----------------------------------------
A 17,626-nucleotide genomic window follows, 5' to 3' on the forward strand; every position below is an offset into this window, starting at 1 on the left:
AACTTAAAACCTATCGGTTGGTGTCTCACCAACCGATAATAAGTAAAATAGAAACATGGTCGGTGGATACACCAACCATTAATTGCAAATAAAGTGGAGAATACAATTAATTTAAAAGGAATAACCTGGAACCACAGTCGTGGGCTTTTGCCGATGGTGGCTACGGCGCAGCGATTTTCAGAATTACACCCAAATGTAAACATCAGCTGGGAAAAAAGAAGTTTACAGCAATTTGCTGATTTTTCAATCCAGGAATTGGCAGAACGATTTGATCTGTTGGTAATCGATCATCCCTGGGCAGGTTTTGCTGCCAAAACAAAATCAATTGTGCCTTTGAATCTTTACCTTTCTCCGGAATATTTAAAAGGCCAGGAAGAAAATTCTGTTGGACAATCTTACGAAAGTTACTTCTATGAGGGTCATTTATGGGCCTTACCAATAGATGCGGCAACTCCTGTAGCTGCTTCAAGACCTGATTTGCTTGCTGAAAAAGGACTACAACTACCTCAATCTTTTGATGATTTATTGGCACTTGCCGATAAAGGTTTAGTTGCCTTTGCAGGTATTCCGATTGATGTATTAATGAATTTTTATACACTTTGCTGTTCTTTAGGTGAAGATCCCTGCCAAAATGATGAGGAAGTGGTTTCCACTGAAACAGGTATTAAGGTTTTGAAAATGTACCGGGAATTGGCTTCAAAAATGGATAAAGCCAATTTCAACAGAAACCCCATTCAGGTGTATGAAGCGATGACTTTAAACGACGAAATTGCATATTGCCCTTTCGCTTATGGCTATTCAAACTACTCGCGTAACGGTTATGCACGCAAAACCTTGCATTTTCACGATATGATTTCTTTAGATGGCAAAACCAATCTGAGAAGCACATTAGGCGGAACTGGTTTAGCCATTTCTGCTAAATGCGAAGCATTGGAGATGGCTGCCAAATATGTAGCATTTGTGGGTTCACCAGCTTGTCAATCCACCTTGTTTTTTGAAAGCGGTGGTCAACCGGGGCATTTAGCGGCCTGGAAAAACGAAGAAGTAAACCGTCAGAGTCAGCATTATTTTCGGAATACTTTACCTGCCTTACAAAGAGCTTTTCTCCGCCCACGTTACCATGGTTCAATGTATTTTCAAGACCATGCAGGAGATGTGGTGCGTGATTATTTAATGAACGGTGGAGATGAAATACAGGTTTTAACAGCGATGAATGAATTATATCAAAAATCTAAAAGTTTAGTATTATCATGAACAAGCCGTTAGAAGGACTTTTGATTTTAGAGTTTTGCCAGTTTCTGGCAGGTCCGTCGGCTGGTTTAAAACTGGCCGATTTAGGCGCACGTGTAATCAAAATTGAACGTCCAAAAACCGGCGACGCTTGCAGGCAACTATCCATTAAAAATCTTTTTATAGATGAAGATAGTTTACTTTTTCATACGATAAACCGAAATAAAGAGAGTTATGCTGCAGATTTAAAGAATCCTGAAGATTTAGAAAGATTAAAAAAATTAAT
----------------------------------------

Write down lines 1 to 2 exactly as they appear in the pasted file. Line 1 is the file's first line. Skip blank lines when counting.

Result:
A 17,626-nucleotide genomic window follows, 5' to 3' on the forward strand; every position below is an offset into this window, starting at 1 on the left:
AACTTAAAACCTATCGGTTGGTGTCTCACCAACCGATAATAAGTAAAATAGAAACATGGTCGGTGGATACACCAACCATTAATTGCAAATAAAGTGGAGAATACAATTAATTTAAAAGGAATAACCTGGAACCACAGTCGTGGGCTTTTGCCGATGGTGGCTACGGCGCAGCGATTTTCAGAATTACACCCAAATGTAAACATCAGCTGGGAAAAAAGAAGTTTACAGCAATTTGCTGATTTTTCAATCCAGGAATTGGCAGAACGATTTGATCTGTTGGTAATCGATCATCCCTGGGCAGGTTTTGCTGCCAAAACAAAATCAATTGTGCCTTTGAATCTTTACCTTTCTCCGGAATATTTAAAAGGCCAGGAAGAAAATTCTGTTGGACAATCTTACGAAAGTTACTTCTATGAGGGTCATTTATGGGCCTTACCAATAGATGCGGCAACTCCTGTAGCTGCTTCAAGACCTGATTTGCTTGCTGAAAAAGGACTACAACTACCTCAATCTTTTGATGATTTATTGGCACTTGCCGATAAAGGTTTAGTTGCCTTTGCAGGTATTCCGATTGATGTATTAATGAATTTTTATACACTTTGCTGTTCTTTAGGTGAAGATCCCTGCCAAAATGATGAGGAAGTGGTTTCCACTGAAACAGGTATTAAGGTTTTGAAAATGTACCGGGAATTGGCTTCAAAAATGGATAAAGCCAATTTCAACAGAAACCCCATTCAGGTGTATGAAGCGATGACTTTAAACGACGAAATTGCATATTGCCCTTTCGCTTATGGCTATTCAAACTACTCGCGTAACGGTTATGCACGCAAAACCTTGCATTTTCACGATATGATTTCTTTAGATGGCAAAACCAATCTGAGAAGCACATTAGGCGGAACTGGTTTAGCCATTTCTGCTAAATGCGAAGCATTGGAGATGGCTGCCAAATATGTAGCATTTGTGGGTTCACCAGCTTGTCAATCCACCTTGTTTTTTGAAAGCGGTGGTCAACCGGGGCATTTAGCGGCCTGGAAAAACGAAGAAGTAAACCGTCAGAGTCAGCATTATTTTCGGAATACTTTACCTGCCTTACAAAGAGCTTTTCTCCGCCCACGTTACCATGGTTCAATGTATTTTCAAGACCATGCAGGAGATGTGGTGCGTGATTATTTAATGAACGGTGGAGATGAAATACAGGTTTTAACAGCGATGAATGAATTATATCAAAAATCTAAAAGTTTAGTATTATCATGAACAAGCCGTTAGAAGGACTTTTGATTTTAGAGTTTTGCCAGTTTCTGGCAGGTCCGTCGGCTGGTTTAAAACTGGCCGATTTAGGCGCACGTGTAATCAAAATTGAACGTCCAAAAACCGGCGACGCTTGCAGGCAACTATCCATTAAAAATCTTTTTATAGATGAAGATAGTTTACTTTTTCATACGATAAACCGAAATAAAGAGAGTTATGCTGCAGATTTAAAGAATCCTGAAGATTTAGAAAGATTAAAAAAATTAAT